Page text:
Bubonic Plague in Modern Times

The Black Plague that rampaged across Europe and Asia in throughout the 14th century has reared its ugly head again, except this time we are much better equipped to fight it with the advent of antibiotics.  The plague never truly disappeared completely as there have been a fair few cases of the plague surfacing in the United States as well as other countries throughout history.

abc

While no longer a death sentence, the plague still has the ability to cause untold pain and suffering on an individual that is infected with it and not treated immediately.  The main fear is that a superior strain of the bacteria will mutate that is resistant to known and widely used antibiotics.  According to an article by The Guardian, back in 2007, a resistant strain of the plague had been found.  This specific strain was able to resist the effects of eight major antibiotics raising fears of another devastating pandemic.  A NIAID article gave me insight into how bacteria become resistant to antibiotics.  The main cause would be mutations in a bacteria that cause it to be able to survive exposure to the an antibiotic.  There are also a few ways that misuse of these drugs can cause much bigger problems in the future.  The use of antibiotics in agriculture has lead to many a resistant disease due to feeding mass quantities of antibiotics to cattle and other animals in an attempt to prevent disease in the first place.  All that this really does is make a perfect breeding ground for resistant diseases.  There are also cases where medical staff and professionals will give antibiotics to patients that have a viral infection to placate the patients.  These are numerous reasons that infectious and deadly diseases from the past are still a danger today.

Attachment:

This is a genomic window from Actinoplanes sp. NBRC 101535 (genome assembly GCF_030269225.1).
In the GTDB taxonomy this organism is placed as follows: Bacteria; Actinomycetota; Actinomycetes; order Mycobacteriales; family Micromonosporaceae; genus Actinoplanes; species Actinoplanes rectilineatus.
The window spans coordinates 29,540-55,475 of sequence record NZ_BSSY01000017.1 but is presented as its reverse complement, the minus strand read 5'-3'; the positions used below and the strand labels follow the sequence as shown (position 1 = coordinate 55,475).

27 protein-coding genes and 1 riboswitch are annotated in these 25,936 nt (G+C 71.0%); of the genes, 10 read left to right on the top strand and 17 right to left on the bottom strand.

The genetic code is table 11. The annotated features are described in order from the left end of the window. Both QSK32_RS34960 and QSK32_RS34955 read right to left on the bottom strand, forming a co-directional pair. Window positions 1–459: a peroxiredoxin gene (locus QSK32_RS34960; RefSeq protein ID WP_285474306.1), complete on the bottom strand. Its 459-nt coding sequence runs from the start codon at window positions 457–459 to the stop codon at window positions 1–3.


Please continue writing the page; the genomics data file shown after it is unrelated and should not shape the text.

The Decameron http://pinkmonkey.com/dl/library1/b1.pdf

http://www.cnn.com/2015/09/14/health/michigan-plague/

https://www.theguardian.com/science/2007/mar/21/medicineandhealth.uknews

http://www.niaid.nih.gov/topics/antimicrobialresistance/understanding/pages/causes.aspx

 

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